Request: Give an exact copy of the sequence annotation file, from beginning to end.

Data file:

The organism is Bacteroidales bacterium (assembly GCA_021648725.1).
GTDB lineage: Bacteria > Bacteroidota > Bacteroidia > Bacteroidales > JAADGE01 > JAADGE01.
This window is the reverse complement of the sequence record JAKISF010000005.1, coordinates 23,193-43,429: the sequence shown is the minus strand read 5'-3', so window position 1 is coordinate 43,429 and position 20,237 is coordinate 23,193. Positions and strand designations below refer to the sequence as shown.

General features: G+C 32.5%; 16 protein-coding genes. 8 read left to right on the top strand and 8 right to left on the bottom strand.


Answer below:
The organism is Bacteroidales bacterium (assembly GCA_021648725.1).
GTDB lineage: Bacteria > Bacteroidota > Bacteroidia > Bacteroidales > JAADGE01 > JAADGE01.
This window is the reverse complement of the sequence record JAKISF010000005.1, coordinates 23,193-43,429: the sequence shown is the minus strand read 5'-3', so window position 1 is coordinate 43,429 and position 20,237 is coordinate 23,193. Positions and strand designations below refer to the sequence as shown.

General features: G+C 32.5%; 16 protein-coding genes. 8 read left to right on the top strand and 8 right to left on the bottom strand.